Catalina route

Given that trip, I am now certified by the club to fly their planes to Catalina. I’m thinking I could use some more practice there though! We might go out to do it again and let Manuel get his landings in :)

Here’s my updated map of L.A. airports I’ve visited since getting my license (green) and those yet to be visited (red):

First flight with a passenger!

I took my first passenger for a ride in a plane! Manuel picked KWJF (General William J. Fox Field) as our destination, which is near Lancaster. In the desert. On the other side of the mountains. I had never been there.

I did my flight planning and research, and I was all ready to go with my nav log and GPS flight plan. The flight there and back went well, but it featured several new challenges for me:

  • My highest altitude yet – 8500′. I’ve flown higher, but never as the pilot. Because KEMT and KWJF aren’t that far apart in straight-line distance, this meant we spent most of the time climbing and then descending. In a long climb, you have to think about “cruise climb” (lowering the nose to increase air cooling of the engine). In a long descent, you have to think about power and mixture settings to avoid fouling the spark plugs.
  • Picking altitudes was challenging. In addition to clearing terrain, I needed to follow VFR conventions. This flight zig-zagged northwest, northeast, northwest, creating three different regimes (west trajectories use even thousands + 500′; east trajectories use odd thousands + 500′).
  • As always for a new destination, I had to visually locate the airport :) Luckily KWJF is not too challenging to spot, unlike KEMT which is buried inside urbanity!

Cruising over the mountains yields some delightful views (photos taken by Manuel, not me :) ).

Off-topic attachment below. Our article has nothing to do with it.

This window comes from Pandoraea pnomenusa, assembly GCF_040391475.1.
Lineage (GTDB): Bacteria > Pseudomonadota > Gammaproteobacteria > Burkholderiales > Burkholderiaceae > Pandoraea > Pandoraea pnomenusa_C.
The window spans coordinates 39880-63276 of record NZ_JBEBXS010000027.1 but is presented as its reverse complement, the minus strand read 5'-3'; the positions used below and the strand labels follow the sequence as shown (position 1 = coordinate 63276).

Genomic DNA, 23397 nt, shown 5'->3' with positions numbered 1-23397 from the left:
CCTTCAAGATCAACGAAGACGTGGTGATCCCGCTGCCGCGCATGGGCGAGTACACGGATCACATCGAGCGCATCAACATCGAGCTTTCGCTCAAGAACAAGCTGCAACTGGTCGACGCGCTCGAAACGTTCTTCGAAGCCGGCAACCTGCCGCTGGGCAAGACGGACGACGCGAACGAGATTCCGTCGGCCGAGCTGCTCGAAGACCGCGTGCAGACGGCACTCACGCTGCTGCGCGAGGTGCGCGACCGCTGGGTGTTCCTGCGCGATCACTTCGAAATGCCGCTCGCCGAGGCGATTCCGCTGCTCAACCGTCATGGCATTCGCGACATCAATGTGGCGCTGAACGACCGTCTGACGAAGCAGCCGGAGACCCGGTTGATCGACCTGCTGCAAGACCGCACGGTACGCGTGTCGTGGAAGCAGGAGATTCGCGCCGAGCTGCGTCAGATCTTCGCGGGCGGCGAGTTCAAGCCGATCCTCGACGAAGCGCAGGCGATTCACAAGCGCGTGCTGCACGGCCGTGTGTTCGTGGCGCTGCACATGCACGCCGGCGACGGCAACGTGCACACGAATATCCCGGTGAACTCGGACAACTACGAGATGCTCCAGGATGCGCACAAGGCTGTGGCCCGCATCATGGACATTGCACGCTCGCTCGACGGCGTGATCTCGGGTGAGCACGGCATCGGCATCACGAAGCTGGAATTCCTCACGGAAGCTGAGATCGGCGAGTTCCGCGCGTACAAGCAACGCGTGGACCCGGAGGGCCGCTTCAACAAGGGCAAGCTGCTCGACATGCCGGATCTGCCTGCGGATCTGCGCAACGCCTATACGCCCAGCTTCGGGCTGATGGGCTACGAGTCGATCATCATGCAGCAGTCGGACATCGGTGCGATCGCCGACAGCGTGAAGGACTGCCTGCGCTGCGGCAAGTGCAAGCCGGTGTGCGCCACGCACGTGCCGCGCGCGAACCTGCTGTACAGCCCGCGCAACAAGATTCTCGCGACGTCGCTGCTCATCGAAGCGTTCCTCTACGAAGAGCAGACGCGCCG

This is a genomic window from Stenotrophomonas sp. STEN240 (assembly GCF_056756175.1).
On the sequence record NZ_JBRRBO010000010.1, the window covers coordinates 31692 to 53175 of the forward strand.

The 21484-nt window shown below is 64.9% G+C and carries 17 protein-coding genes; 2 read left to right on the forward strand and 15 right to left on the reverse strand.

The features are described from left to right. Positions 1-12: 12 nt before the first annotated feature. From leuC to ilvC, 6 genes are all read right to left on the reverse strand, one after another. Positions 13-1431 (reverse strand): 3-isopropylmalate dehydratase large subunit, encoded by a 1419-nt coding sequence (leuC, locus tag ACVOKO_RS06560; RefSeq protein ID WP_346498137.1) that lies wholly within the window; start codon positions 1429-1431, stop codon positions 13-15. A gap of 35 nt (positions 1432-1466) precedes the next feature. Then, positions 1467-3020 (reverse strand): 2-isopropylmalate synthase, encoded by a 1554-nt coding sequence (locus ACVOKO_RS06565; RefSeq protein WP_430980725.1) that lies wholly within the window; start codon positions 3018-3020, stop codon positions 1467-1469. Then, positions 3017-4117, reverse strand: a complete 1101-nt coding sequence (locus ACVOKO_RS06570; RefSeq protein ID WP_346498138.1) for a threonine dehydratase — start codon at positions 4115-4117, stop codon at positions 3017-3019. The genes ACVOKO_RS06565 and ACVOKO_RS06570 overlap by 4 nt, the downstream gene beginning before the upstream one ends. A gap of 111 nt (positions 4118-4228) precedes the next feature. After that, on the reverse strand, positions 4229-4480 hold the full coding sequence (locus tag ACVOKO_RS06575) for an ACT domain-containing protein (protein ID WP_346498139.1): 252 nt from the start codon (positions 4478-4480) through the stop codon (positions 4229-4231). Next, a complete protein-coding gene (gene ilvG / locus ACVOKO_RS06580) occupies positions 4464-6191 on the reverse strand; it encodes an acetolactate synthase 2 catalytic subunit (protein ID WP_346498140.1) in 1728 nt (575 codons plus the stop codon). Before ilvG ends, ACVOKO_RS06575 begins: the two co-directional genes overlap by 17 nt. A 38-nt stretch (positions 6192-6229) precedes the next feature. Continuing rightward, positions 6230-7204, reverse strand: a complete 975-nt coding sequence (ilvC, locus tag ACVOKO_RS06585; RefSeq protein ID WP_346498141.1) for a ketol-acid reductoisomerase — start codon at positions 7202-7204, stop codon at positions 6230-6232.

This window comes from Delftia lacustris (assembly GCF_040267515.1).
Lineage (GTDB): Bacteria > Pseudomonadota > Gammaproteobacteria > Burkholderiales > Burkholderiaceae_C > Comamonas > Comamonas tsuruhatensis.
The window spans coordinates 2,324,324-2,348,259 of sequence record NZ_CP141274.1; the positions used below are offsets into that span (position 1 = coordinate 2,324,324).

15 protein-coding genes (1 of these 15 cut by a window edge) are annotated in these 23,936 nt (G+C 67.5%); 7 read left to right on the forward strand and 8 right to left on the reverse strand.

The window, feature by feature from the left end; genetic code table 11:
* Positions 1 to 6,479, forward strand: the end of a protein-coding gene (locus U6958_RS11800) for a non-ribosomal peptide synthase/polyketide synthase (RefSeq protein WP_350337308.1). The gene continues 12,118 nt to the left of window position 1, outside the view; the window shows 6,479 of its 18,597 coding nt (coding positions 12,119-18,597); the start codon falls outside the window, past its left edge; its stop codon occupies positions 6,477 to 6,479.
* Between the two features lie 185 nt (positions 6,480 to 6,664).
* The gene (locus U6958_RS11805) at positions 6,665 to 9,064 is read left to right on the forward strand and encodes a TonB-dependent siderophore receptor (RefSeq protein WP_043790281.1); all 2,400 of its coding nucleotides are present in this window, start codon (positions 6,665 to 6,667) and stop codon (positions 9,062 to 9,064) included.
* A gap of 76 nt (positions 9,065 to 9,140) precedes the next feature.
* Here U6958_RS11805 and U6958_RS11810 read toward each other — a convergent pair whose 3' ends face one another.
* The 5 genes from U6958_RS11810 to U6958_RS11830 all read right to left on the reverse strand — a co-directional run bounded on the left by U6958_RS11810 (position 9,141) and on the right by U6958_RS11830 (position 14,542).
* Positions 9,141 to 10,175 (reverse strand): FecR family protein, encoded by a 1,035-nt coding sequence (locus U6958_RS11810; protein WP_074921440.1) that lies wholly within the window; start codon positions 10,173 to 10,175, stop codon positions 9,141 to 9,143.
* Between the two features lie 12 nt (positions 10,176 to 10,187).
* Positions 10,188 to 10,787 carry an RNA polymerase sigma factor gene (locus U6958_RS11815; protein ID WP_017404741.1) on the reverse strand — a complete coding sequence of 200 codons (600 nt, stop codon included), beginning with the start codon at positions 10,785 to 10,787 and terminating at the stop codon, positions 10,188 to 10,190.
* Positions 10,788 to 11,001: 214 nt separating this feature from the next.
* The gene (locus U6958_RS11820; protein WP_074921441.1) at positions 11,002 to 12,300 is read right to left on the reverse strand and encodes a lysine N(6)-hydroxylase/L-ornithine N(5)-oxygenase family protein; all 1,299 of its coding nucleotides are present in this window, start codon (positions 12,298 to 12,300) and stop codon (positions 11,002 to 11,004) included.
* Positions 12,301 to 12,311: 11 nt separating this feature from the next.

San Gabriel mountains

We approached KWJF from the south. Runway 24 has a right pattern by default (north side), but the tower kindly directed me to a left downwind approach from the south (instead of crossing over midfield). I still struggle with figuring out how to pace my approaches. I’ve been instructed to be at pattern altitude well before I enter the pattern, and I’ve read in several places that descending into the pattern is very dangerous (you could descend into another plane, since you can’t see below and they can’t see above). So I was at pattern altitude before entering downwind. But pattern altitude can feel rather low, especially at KWJF where it is only 800′ AGL! (More typical is 1000′.)

Final approach to runway 24 at KWJF.

On the return to KEMT, I got an instruction that was new to me: “maintain maximum forward speed.” I understood that the tower was trying to increase spacing between me and the plane behind me. But the importance of a controlled, stabilized approach has been drilled in to me, and I was already doing my usual process of gradually adding flaps and decreasing speed. (The plane is certainly capable of flying faster, but it won’t stop flying (i.e., land) until you get it going slow enough.) I acknowledged and continued, adding a tiny bit of speed. Maybe I should have said “unable” or “I am already going max speed”. Happily, I landed just fine and got off the runway before the other airplane needed it.

Back on land, I found this discussion of how to interpret “maintain best forward airspeed”. This procedure would have me flying > 100 mph until just 1 mile from the runway (!!), then slowing down and deploying flaps. Normal is 80 mph approaching, then slowing to 70 mph on final approach. I’ve landed at 80 mph (to practice a no-flap landing), but I wouldn’t do it by choice. I definitely would need to practice any kind of faster approach to get comfortable with it, and (as noted in the article), it would likely require more landing distance (runway). It’s useful right now, however, just to have the increased understanding of what ATC is asking for with that particular phrase.

I’m looking forward to more exploratory flights and more learning opportunities!